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Bejabbers!

Mile-High Fever: Silver Mines, Boom Towns, and High Living on the Comstock Lode

By Dennis Drabelle
St. Martin’s Press, 2009

Doubtless many American readers coming to Mile-High Fever, Dennis Drabelle’s new history of the fabled Comstock Lode, will feel a twinge of familiarity with the subject matter. They will have seen Gerald MacRaney’s understatedly riveting performance as Comstock mining baron George Hearst in HBO’s late, lamented Deadwood, and perhaps they will seek out the blackguard Hearst in this book’s index, in part to see just how much of the man Deadwood creator David Milch borrowed from history, and how much he invented. Such inquiring minds will find only three references to George Hearst – including Drabelle’s verification that yes, his Indian nickname was “Boy the Earth Talked To” – and not much more than a faint whiff of evil. They’ll be further shocked to discover that the town of Deadwood isn’t mentioned in Drabelle’s book at all. Probably Al Swearangen, the whiskey-swilling dictator of Milch’s town, would have had a choice term for Drabelle, and it wouldn’t have been lock-plucker.  

Readers who opt out of the Index approach and instead walk through Mile-High Fever’s front door will be glad they did: this is a fantastic book, one that instructs and entertains in equal measure, one that sheds some new light on the banging, awkward adolescence of America, revels in an enormous cast of well-drawn characters, and is from first to last a fun reading experience. If all history were written like this, fiction would be out of a job.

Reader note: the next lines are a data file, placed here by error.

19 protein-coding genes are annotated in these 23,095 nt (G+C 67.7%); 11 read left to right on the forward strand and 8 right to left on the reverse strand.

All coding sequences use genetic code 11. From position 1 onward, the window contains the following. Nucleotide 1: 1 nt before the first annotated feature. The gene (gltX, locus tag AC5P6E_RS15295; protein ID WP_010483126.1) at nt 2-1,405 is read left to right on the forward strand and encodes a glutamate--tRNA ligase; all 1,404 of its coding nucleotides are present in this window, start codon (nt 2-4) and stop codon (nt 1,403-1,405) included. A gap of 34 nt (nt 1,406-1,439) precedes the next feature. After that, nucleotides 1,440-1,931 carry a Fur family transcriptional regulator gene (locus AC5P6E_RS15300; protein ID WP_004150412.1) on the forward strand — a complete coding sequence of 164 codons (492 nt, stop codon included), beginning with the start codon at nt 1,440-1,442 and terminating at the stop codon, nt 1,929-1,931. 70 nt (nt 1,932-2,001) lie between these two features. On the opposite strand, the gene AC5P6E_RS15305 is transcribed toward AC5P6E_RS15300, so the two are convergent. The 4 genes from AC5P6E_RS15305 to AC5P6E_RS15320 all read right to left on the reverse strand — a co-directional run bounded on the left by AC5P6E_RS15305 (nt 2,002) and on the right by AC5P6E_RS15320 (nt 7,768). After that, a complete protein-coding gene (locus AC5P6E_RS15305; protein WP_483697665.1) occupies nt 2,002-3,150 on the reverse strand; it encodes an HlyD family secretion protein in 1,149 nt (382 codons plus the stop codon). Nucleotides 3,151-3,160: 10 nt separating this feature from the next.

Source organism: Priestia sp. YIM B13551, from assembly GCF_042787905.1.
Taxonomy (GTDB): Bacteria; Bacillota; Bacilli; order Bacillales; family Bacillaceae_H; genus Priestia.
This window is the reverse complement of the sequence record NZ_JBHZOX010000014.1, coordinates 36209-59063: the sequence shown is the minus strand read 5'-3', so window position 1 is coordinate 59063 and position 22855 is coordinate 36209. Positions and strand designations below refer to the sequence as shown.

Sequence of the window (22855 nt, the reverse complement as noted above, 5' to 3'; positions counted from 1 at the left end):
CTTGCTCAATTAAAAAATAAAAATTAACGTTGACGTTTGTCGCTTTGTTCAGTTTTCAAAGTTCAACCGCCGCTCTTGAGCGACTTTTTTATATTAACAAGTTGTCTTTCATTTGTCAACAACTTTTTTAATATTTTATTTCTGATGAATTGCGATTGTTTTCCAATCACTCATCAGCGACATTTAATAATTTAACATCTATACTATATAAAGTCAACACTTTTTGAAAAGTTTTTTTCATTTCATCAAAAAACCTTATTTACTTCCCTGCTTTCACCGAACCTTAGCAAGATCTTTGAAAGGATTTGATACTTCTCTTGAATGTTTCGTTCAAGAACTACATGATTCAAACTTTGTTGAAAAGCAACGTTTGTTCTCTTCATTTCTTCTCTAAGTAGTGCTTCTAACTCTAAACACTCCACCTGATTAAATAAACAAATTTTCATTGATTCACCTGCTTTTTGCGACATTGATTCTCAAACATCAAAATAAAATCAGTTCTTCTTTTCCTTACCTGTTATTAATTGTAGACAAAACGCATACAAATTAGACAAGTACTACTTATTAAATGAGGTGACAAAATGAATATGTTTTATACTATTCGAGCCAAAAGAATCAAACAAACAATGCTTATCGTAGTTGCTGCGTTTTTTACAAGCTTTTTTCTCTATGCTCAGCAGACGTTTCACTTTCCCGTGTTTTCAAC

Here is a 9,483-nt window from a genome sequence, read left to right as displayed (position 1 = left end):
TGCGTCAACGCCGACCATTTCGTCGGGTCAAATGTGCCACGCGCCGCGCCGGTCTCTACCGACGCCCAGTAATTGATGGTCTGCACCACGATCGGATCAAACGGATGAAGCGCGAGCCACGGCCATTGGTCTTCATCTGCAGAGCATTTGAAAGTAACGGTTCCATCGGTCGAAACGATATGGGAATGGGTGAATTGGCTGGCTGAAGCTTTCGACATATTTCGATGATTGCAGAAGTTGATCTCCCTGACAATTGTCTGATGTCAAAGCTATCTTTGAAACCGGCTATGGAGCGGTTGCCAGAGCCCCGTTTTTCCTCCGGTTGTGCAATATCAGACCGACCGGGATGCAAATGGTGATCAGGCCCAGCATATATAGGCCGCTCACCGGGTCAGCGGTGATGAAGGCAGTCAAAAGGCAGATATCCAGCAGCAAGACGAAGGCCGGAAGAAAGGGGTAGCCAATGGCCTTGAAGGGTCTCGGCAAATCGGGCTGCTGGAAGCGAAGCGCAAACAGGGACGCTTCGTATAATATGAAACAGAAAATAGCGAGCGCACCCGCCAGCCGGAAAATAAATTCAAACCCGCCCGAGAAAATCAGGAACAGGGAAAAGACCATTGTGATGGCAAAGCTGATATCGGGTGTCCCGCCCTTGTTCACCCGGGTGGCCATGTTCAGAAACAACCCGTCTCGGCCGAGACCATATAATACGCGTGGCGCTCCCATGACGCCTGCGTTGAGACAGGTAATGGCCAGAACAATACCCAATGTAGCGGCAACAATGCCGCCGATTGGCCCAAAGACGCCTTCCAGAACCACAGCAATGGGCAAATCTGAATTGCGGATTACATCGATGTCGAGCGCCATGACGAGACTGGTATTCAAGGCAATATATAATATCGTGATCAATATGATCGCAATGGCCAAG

Drabelle’s subject is the mighty Comstock Lode, the wide shelf of subterranean silver and gold deposits that drew thousands of prospectors, speculators, and developers to what is now Nevada in 1859. For twenty years the Comstock flourished, making mighty fortunes for some lucky few and enticing the dreams of many thousands more in and around the expanding new town of Virginia City. Television viewers of a pre-Deadwood era will recall the long-running series Bonanza, set in the Virginia City of those heady years, the boom years that first popularized the term ‘bonanza’ (and its opposite and less well-known sister term, borrasca, referring to a claim gone belly-up).

But of course the real subject of Drabelle’s book isn’t that shelf of precious minerals but the wild cast of characters who flocked to it after its discovery, in the hopes of changing their lives. That cast starts with Emily Orrum, who has the dubious claim to being discoverer of the Comstock in the first place. “She had an occult streak,” Drabelle writes, “and dreams and portents led her to predict a rosy future for herself, which she tried to nurse along by frequent changes of husband.” Orrum’s claim to supernatural abilities gives Orrum his first chance to grin a bit at the proceedings he’s chronicling:

She left a mixed record as a prognosticator. She came through for a Mr. G. L. Whitney, who reported having lost a valuable watch chain. Eilly advised him to sift through the rubbish in his rooms, and damned if the chain wasn’t there! On the other hand, journalist John Taylor Waldorf never forgot having to dig up the cellar under his family’s house after Eilly declared that treasure was buried there (it wasn’t).